Wondering about a player's status? Trying to recall a past game? Want some insight on the Redskins? Redskins.com's Gary Fitzgerald opens up the mailbag on Friday and answers fan questions.
*Got a question? Email **firstname.lastname@example.org*.
Question: I'm curious why the Redskins seem to rely on grabbing local players from Maryland that are late-round selections or undrafted to fill voids at positions that have little depth. The Redskins drafted cornerback Kevin Barnes out of Maryland. What are his prospects? Is center Edwin Williams a quality player or an emergency fill-in?
-- Greg M.
Gary: I don't think the Redskins rely on Maryland prospects, but there is certainly a degree of familiarity. Obviously, the Redskins' scouts can really zero in on Maryland's talent base due to the proximity of the school. They can get a close look at the Terps every week during the college football season and in the pre-draft local college workout. In recent years, Maryland has produced several solid offensive linemen, with Heyer and Baltimore Ravens offensive tackle Jared Gaither among them. The Redskins quickly signed Williams and Scott Burley as undrafted free agents this year. Williams would qualify as an emergency fill-in should Casey Rabach gets injured, but more than likely he is a long-term prospect at center. At cornerback, Maryland has produced several solid players this decade, including Domonique Foxworth and Josh Wilson. So Barnes may be next in line in that regard.
Question: Gary, who do you think will end up on the Redskins' practice squad? I know it's early, but do you think the Redskins may keep Chase Daniel as a practice squad player?
-- Scott M.
Gary:Yes, it's way too soon to ask or answer that question. Here are a few players to keep an eye on: wide receiver Jaison Williams, center Edwin Williams, defensive end Derek Walker, defensive tackle Antonio Dixon and cornerback Doug Dutch. Anthony Alridge and Dominique Dorsey are also practice squad candidates. Most teams do not keep quarterbacks on the practice squad, but if Daniel impresses in preseason, he could break that trend.
Question: Hey Gary, last week you mentioned three Redskins players who could make the Pro Bowl this year. Why did you skip Albert Haynesworth? I know you had only three spots to fill, by designation of the question, but your answers kept mentioning him as a factor for enhancing the chances of the other players.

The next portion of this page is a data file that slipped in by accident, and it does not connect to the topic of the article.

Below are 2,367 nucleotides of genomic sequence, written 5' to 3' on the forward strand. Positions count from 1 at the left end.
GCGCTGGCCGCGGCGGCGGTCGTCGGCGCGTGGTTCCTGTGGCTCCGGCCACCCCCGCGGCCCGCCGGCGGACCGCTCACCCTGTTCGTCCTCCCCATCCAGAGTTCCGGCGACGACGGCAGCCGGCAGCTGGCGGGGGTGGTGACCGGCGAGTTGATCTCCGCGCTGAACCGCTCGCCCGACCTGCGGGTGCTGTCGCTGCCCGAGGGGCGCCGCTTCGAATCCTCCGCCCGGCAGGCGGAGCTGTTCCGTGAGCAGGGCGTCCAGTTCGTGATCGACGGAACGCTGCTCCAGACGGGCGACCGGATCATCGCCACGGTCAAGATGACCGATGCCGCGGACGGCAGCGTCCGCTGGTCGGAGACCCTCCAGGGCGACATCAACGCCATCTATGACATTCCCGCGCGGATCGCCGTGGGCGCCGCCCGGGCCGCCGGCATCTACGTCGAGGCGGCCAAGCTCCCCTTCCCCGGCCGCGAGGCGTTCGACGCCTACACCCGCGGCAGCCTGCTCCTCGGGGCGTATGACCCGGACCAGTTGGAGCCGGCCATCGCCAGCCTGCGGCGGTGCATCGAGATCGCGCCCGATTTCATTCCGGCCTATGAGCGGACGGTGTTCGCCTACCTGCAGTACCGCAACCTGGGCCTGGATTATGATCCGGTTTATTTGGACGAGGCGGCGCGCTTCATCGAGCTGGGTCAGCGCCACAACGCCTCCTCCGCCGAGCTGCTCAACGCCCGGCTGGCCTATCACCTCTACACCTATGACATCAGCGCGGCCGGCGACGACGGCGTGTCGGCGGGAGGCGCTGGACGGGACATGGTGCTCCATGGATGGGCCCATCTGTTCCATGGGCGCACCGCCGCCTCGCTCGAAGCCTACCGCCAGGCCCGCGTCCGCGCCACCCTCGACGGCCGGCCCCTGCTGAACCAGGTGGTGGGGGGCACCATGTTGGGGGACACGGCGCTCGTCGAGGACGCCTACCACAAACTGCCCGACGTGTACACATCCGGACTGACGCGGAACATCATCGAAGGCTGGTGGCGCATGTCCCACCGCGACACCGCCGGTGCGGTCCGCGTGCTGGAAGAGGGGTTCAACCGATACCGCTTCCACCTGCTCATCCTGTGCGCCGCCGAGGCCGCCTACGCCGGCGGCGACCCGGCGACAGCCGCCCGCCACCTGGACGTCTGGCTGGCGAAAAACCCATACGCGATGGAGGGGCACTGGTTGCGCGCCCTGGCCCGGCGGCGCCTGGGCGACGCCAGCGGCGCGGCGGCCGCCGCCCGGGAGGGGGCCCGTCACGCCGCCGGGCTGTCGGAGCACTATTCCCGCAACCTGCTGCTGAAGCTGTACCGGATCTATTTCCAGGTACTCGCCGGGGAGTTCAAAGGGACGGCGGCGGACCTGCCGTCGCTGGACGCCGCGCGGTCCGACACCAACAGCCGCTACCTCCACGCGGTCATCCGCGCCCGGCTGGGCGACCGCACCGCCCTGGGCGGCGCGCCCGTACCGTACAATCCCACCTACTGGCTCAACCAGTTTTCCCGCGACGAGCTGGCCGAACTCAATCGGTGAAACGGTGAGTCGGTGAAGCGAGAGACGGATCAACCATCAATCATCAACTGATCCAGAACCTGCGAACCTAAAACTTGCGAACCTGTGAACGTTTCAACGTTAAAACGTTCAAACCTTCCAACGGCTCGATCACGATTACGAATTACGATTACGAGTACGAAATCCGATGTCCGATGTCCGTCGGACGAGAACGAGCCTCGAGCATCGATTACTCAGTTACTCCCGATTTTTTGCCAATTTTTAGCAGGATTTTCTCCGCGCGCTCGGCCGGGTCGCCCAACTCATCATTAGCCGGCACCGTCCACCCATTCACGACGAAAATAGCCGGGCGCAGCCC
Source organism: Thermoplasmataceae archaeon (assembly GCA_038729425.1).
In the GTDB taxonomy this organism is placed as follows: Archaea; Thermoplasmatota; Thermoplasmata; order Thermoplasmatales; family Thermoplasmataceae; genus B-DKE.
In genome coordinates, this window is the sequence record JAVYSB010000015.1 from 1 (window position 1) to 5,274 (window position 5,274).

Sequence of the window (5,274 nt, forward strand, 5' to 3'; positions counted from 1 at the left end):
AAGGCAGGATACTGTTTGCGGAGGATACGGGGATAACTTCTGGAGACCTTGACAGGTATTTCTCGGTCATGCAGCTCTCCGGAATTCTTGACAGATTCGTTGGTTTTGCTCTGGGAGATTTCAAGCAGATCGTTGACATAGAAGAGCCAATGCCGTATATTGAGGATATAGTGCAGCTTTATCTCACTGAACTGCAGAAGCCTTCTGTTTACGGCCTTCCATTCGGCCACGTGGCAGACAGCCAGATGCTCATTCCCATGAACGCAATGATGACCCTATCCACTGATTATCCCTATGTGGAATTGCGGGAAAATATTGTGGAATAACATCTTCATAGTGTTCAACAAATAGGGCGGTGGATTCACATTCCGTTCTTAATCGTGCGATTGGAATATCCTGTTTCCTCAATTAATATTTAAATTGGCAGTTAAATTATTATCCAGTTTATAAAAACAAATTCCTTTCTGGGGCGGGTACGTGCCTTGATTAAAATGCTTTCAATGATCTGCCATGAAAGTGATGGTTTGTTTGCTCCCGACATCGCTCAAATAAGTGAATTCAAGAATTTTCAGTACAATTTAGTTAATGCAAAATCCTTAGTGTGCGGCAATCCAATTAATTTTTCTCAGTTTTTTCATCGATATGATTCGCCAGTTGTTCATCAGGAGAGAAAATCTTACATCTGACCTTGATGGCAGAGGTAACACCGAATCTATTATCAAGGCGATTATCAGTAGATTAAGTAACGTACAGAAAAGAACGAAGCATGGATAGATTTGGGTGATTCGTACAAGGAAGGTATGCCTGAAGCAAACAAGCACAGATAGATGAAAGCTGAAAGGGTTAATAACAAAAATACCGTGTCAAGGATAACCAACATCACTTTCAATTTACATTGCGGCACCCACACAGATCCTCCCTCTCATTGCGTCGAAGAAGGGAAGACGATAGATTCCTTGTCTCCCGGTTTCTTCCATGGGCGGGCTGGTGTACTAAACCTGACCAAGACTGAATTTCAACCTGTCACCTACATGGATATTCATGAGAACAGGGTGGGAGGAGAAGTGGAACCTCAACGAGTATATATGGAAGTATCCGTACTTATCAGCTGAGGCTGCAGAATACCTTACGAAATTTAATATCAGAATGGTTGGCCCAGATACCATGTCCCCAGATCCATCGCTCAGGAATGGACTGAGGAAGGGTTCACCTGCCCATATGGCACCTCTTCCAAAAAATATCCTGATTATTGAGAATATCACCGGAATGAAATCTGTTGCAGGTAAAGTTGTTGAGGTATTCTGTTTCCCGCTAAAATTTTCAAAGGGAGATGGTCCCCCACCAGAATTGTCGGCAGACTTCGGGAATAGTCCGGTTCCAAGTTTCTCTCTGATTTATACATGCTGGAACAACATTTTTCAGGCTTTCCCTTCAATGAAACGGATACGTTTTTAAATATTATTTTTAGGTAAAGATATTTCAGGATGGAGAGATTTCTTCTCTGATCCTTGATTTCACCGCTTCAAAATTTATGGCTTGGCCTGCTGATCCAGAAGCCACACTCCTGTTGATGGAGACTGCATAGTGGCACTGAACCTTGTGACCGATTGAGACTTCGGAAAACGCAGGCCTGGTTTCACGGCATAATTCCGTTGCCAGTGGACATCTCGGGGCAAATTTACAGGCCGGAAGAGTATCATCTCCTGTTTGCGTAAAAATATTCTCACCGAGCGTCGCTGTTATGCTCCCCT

-- Ennis D.
Gary: Fair point. Yes, Haynesworth absolutely is a Pro Bowl candidate. In answering the question, I tried to come up with three Pro Bowl-caliber Redskins who were not quite as obvious as Haynesworth. (For the uninitiated, I chose LaRon Landry, London Fletcher and Andre Carter.) That said, Haynesworth faces some stern competition from Pro Bowl defensive tackles Kevin and Pat Williams in Minnesota, Tommie Harris in Chicago and Jay Ratliff in Dallas. I can see Haynesworth having a strong season and not earning Pro Bowl recognition if he does not equal or exceed the stats he produced last year. But his impact on the rest of the defense should give others--such as Carter, for example--the opportunity to post Pro Bowl credentials.
Question: I have noticed this offseason that the Redskins have loaded up on some big receivers in Marko Mitchell and Jaison Williams. Is there a diamond in the rough?
-- Ray S.
Gary: Mitchell and Williams are both promising prospects, but they face an adjustment period. Mitchell ran mostly deep routes at Nevada, so he has to learn the shorter routes of the West Coast offense. Williams, who is 6-5 and 237 pounds, said recently that he needs to "work on my transitioning speed, downfield running and catching the ball in traffic." Despite his learning curve, Mitchell was impressive during mini-camp and OTAs. Both have good upside, though. Early on, they could make their mark in the red zone by using their size to out-reach cornerbacks for fade passes.
Question: In five years, which receiver is still on the roster: Devin Thomas or Malcolm Kelly?
-- Luke B.
Gary: It's too soon to make judgments on Thomas and Kelly. This year, they both should be healthy heading into training camp, so their presence in the passing game will come down to development and opportunity. Ask me this question next year, and I should have an answer for you.
Question: With the way Clinton Portis started last year, if he can stay healthy, do you think he can get more than 1,600 yards? I believe he can, but I wouldn't want him to if it means a bigger workload for him.
-- Tracy J.
Gary: It wasn't too long ago that coaches, media and fans were wondering whether Portis could gain 2,000 yards. While I think the 1,600-yard plateau is attainable for Portis, I think coaches are going to monitor his carries so that he is fresh the entire season. His numbers dipped in the second half of last season after his remarkable start, and so did the Redskins' record. Look for Ladell Betts to get more carries than he has in recent years.